We’ve been watching press coverage of regulatory reform closely here at The Audit for several months.

The press has done a pretty good job covering the lobbying pushback by the finance industry, which got up off the mat swinging this summer thanks to trillions of dollars in taxpayer money.

The other day Wall Street Journal story gave an “okay” overview of the prospects for reform and why they’ve dwindled. But even better is BusinessWeek’s story looking at how the proposals will actually work. Don’t get your hopes up.

The likely result? A package of worthy but lukewarm reforms that leave the global financial system—and taxpayers—exposed to another costly bust some years down the road…

International and U.S. proposals on the table target the hot topics: increasing capital requirements, corralling the “shadow banking system” of nonbank lenders, and otherwise trying to ensure that risk doesn’t balloon out of control. But in most cases they rely on the kinds of tools that failed the last time around, when supervisors proved less than vigilant, turf squabbles impeded regulation, and fears of foreign competition led governments to yield to industry demands for a lighter touch.

BW is wise to point out that simply increasing capital requirements is likely to fail—Wall Street will just figure out some new chicanery to get around them, regulators will be lulled into complacency, and there you go. The current mess is in no small part due to the fact that banks got around capital requirements by putting toxic securitized assets in off-balance-sheet entities like structured investment vehicles. In Europe, banks got around capital requirements by buying credit-default coverage from, you guessed it, AIG.

But to reinforce how milquetoast the Obama administration’s proposed reforms are, they wouldn’t prevent banks from taking “government-insured deposits with one hand and, in other subsidiaries, (making) risky bets on the market…” No Glass-Steagall 2.0, in other words. And they don’t propose any way to resolve a failed institution with entities overseas, like, well, any of the big banks.

BW also looks at how lobbying is particularly choking a couple of needed reforms (emphasis mine)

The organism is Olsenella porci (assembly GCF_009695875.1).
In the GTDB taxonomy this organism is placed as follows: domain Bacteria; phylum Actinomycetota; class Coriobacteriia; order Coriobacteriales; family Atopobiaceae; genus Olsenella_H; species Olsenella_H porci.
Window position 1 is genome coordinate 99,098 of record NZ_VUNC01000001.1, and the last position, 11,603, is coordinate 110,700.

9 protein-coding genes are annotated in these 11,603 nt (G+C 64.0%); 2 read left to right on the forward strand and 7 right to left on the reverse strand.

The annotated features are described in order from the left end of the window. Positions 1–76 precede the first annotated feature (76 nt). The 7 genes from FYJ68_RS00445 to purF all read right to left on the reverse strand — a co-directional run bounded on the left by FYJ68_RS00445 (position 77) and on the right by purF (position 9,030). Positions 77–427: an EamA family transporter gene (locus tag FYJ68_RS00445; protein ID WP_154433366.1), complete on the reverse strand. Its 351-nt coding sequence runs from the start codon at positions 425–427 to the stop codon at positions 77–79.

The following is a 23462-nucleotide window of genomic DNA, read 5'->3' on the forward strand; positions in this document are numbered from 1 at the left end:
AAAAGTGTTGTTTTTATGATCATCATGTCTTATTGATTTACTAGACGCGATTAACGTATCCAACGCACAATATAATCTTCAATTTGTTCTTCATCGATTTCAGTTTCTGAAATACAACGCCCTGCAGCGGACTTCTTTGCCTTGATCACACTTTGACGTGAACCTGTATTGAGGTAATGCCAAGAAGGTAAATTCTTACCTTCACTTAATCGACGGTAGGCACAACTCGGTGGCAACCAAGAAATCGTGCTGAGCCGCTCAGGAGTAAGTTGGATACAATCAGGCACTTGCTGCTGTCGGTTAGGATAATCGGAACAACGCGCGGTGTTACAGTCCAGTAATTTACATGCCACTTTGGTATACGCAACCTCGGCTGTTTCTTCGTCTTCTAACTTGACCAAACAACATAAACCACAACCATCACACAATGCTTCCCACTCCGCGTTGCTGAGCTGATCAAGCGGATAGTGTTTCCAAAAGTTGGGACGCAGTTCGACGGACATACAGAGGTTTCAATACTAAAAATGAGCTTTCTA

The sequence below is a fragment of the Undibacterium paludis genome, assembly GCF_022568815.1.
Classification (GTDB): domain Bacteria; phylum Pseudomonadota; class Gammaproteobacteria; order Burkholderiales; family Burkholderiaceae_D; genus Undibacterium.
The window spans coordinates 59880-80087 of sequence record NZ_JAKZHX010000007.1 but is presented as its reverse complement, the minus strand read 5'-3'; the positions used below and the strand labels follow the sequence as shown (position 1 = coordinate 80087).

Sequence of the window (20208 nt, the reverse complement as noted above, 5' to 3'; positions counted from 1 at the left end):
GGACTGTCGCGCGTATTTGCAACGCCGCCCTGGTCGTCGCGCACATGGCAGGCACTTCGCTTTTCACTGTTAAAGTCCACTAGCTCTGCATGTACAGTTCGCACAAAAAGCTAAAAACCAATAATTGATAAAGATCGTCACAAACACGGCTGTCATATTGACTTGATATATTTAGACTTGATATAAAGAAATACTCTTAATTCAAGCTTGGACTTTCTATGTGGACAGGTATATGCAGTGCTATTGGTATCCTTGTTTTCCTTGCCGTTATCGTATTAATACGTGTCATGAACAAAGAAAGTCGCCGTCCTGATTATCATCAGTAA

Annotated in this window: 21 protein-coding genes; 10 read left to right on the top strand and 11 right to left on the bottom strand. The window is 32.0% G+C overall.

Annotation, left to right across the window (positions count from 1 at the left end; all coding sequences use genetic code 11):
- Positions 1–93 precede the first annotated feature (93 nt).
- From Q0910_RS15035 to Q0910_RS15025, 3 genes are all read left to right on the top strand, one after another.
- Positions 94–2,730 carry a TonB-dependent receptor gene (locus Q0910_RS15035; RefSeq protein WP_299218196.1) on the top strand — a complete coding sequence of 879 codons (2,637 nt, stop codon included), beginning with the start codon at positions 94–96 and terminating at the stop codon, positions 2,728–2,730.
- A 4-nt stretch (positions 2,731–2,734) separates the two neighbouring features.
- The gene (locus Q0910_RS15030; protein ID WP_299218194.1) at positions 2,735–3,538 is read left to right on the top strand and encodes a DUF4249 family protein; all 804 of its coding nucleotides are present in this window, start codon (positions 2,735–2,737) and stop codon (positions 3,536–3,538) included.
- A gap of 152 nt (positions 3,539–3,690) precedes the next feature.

Officials in the Obama Administration also considered consolidating the Securities & Exchange Commission, which oversees the securities market, and the Commodity Futures Trading Commission, which polices futures and commodity markets. But they concluded it would take too much political capital to buck the congressional agriculture and financial committees that split responsibility for the agencies—and that enjoy the campaign contributions that follow the oversight. Now the proposal calls for just one of more than a half-dozen federal financial regulators to disappear.

The Administration’s goal of consolidating all financial consumer protection in a single agency—perhaps its boldest proposal—is running into a buzz saw of bureaucratic infighting and industry lobbying. “Our strategy is to kill it,” says one lobbyist for the financial-services industry.

And just you wait for the upcoming Supreme Court ruling that corporate speech can’t be regulated.

Better get what we can get done now.

Finally, the article end on a Too Big to Fail note: Pointing out how engorged the fattest of the fat-cat banks have gotten:

Meanwhile, the biggest financial firms have only gotten bigger and harder to control. The Economic Policy Institute notes that the four biggest U.S. banks have about 45% of industry assets, up from around 27% in 2003.

Nice work.

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Ryan Chittum is a former Wall Street Journal reporter, and deputy editor of The Audit, CJR's business section. If you see notable business journalism, give him a heads-up at rc2538@columbia.edu. Follow him on Twitter at @ryanchittum.